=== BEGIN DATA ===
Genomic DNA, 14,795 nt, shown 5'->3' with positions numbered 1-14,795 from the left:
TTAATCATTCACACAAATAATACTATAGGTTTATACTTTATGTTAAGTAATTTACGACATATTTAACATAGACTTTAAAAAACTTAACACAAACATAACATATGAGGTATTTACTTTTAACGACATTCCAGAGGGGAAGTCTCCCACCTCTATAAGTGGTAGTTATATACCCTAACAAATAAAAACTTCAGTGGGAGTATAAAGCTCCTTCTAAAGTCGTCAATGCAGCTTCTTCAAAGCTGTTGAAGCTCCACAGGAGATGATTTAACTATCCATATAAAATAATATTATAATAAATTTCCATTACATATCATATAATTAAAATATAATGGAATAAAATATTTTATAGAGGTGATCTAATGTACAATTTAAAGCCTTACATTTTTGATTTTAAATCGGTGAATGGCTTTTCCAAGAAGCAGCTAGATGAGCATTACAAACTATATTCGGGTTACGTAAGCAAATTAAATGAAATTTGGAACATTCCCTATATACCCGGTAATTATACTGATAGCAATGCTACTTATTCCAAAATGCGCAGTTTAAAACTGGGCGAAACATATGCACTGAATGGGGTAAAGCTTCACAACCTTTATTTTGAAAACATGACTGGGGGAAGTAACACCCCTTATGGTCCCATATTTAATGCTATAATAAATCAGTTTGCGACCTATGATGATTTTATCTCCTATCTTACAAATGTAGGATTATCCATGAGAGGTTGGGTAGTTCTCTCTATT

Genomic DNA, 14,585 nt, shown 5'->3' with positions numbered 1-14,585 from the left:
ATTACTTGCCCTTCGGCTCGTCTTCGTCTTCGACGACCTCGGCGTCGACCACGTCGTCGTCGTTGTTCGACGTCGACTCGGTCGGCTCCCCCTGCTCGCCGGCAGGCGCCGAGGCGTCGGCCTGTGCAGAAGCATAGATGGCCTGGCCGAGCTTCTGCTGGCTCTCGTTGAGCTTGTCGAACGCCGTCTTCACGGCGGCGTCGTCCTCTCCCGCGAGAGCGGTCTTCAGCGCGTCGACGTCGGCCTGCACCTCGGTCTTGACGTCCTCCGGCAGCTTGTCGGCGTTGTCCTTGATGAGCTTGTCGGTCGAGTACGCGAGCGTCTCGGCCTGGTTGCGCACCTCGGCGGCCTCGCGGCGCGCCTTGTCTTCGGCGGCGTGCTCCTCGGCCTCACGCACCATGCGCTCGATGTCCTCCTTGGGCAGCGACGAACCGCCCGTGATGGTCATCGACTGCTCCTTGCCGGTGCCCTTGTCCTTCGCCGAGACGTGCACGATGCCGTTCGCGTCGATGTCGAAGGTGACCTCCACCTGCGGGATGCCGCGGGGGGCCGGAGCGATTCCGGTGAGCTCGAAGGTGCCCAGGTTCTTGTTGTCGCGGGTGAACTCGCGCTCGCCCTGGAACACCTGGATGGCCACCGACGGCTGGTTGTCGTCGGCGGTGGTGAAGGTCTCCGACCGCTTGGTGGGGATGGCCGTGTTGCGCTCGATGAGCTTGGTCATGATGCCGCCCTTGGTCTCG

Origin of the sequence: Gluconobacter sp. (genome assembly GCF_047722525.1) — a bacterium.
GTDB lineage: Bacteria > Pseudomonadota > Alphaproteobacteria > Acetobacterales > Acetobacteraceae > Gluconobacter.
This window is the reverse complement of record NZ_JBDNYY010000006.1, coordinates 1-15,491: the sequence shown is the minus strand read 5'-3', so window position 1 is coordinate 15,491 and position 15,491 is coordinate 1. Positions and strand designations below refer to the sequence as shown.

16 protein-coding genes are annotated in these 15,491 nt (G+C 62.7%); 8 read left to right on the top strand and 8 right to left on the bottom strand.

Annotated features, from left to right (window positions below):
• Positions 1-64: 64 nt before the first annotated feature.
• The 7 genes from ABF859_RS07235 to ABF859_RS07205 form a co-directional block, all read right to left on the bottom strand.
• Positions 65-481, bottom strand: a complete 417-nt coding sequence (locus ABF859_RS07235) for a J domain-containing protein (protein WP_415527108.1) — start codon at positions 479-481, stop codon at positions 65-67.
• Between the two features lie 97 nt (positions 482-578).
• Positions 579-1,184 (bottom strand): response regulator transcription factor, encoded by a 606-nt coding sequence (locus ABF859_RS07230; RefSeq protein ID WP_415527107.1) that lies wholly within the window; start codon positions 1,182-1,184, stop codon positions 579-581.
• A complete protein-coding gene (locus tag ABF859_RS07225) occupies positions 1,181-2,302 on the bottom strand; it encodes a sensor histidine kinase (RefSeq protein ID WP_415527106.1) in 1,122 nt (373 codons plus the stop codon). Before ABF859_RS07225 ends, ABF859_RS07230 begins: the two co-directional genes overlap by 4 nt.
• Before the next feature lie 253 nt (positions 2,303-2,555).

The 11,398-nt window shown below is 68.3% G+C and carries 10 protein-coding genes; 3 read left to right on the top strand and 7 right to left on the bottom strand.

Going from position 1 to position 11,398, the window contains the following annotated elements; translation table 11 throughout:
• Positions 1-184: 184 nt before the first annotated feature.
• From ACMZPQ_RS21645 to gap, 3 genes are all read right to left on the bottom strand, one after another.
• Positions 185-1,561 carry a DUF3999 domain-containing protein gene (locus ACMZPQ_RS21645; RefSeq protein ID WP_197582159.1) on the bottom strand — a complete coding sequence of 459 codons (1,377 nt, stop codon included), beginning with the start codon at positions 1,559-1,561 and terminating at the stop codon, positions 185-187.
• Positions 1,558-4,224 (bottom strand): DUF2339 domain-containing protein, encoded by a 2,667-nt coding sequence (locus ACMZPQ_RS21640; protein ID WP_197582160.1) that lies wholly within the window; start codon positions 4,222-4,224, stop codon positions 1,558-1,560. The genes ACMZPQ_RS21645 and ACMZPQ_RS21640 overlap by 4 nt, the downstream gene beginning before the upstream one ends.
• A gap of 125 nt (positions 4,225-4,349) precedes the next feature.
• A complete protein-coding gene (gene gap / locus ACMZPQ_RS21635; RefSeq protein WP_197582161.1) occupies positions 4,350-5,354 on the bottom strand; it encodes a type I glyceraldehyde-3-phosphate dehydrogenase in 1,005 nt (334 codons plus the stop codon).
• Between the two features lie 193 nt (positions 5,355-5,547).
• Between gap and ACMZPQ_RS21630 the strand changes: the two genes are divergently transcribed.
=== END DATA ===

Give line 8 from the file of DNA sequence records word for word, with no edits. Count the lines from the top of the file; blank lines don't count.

16 protein-coding genes are annotated in these 15,491 nt (G+C 62.7%); 8 read left to right on the top strand and 8 right to left on the bottom strand.